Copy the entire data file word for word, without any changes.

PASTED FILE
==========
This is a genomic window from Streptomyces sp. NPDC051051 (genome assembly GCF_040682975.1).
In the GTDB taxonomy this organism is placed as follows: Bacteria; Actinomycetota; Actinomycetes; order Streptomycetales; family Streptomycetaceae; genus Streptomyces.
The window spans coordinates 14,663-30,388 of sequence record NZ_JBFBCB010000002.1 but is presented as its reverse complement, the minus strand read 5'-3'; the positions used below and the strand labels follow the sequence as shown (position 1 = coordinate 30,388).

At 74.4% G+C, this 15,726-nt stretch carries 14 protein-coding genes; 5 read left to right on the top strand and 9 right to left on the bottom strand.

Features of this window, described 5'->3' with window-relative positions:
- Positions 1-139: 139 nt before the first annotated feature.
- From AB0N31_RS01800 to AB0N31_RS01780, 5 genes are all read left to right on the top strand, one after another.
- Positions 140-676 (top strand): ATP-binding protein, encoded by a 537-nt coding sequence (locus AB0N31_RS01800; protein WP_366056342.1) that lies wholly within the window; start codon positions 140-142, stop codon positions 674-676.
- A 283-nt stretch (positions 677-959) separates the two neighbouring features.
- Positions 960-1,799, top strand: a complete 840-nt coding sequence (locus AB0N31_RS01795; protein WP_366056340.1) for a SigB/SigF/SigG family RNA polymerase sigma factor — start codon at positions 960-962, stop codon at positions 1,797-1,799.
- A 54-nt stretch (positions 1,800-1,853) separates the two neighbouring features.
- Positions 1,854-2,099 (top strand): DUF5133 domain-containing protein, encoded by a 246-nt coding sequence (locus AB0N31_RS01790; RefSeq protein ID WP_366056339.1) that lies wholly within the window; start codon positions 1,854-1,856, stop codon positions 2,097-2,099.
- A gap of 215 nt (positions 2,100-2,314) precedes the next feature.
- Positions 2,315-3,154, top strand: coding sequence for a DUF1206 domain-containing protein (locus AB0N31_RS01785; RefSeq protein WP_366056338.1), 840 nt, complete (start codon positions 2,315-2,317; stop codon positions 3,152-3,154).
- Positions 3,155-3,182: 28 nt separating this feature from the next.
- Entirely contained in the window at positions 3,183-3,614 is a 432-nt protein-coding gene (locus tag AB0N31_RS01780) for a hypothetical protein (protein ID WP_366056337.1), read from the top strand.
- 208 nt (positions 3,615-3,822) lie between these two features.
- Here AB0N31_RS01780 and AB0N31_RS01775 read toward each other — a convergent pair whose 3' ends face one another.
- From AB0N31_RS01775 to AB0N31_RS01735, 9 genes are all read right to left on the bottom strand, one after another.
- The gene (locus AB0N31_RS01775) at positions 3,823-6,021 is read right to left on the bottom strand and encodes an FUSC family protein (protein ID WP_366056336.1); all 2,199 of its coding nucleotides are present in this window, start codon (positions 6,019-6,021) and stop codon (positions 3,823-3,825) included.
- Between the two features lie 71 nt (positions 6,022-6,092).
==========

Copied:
This is a genomic window from Streptomyces sp. NPDC051051 (genome assembly GCF_040682975.1).
In the GTDB taxonomy this organism is placed as follows: Bacteria; Actinomycetota; Actinomycetes; order Streptomycetales; family Streptomycetaceae; genus Streptomyces.
The window spans coordinates 14,663-30,388 of sequence record NZ_JBFBCB010000002.1 but is presented as its reverse complement, the minus strand read 5'-3'; the positions used below and the strand labels follow the sequence as shown (position 1 = coordinate 30,388).

At 74.4% G+C, this 15,726-nt stretch carries 14 protein-coding genes; 5 read left to right on the top strand and 9 right to left on the bottom strand.

Features of this window, described 5'->3' with window-relative positions:
- Positions 1-139: 139 nt before the first annotated feature.
- From AB0N31_RS01800 to AB0N31_RS01780, 5 genes are all read left to right on the top strand, one after another.
- Positions 140-676 (top strand): ATP-binding protein, encoded by a 537-nt coding sequence (locus AB0N31_RS01800; protein WP_366056342.1) that lies wholly within the window; start codon positions 140-142, stop codon positions 674-676.
- A 283-nt stretch (positions 677-959) separates the two neighbouring features.
- Positions 960-1,799, top strand: a complete 840-nt coding sequence (locus AB0N31_RS01795; protein WP_366056340.1) for a SigB/SigF/SigG family RNA polymerase sigma factor — start codon at positions 960-962, stop codon at positions 1,797-1,799.
- A 54-nt stretch (positions 1,800-1,853) separates the two neighbouring features.
- Positions 1,854-2,099 (top strand): DUF5133 domain-containing protein, encoded by a 246-nt coding sequence (locus AB0N31_RS01790; RefSeq protein ID WP_366056339.1) that lies wholly within the window; start codon positions 1,854-1,856, stop codon positions 2,097-2,099.
- A gap of 215 nt (positions 2,100-2,314) precedes the next feature.
- Positions 2,315-3,154, top strand: coding sequence for a DUF1206 domain-containing protein (locus AB0N31_RS01785; RefSeq protein WP_366056338.1), 840 nt, complete (start codon positions 2,315-2,317; stop codon positions 3,152-3,154).
- Positions 3,155-3,182: 28 nt separating this feature from the next.
- Entirely contained in the window at positions 3,183-3,614 is a 432-nt protein-coding gene (locus tag AB0N31_RS01780) for a hypothetical protein (protein ID WP_366056337.1), read from the top strand.
- 208 nt (positions 3,615-3,822) lie between these two features.
- Here AB0N31_RS01780 and AB0N31_RS01775 read toward each other — a convergent pair whose 3' ends face one another.
- From AB0N31_RS01775 to AB0N31_RS01735, 9 genes are all read right to left on the bottom strand, one after another.
- The gene (locus AB0N31_RS01775) at positions 3,823-6,021 is read right to left on the bottom strand and encodes an FUSC family protein (protein ID WP_366056336.1); all 2,199 of its coding nucleotides are present in this window, start codon (positions 6,019-6,021) and stop codon (positions 3,823-3,825) included.
- Between the two features lie 71 nt (positions 6,022-6,092).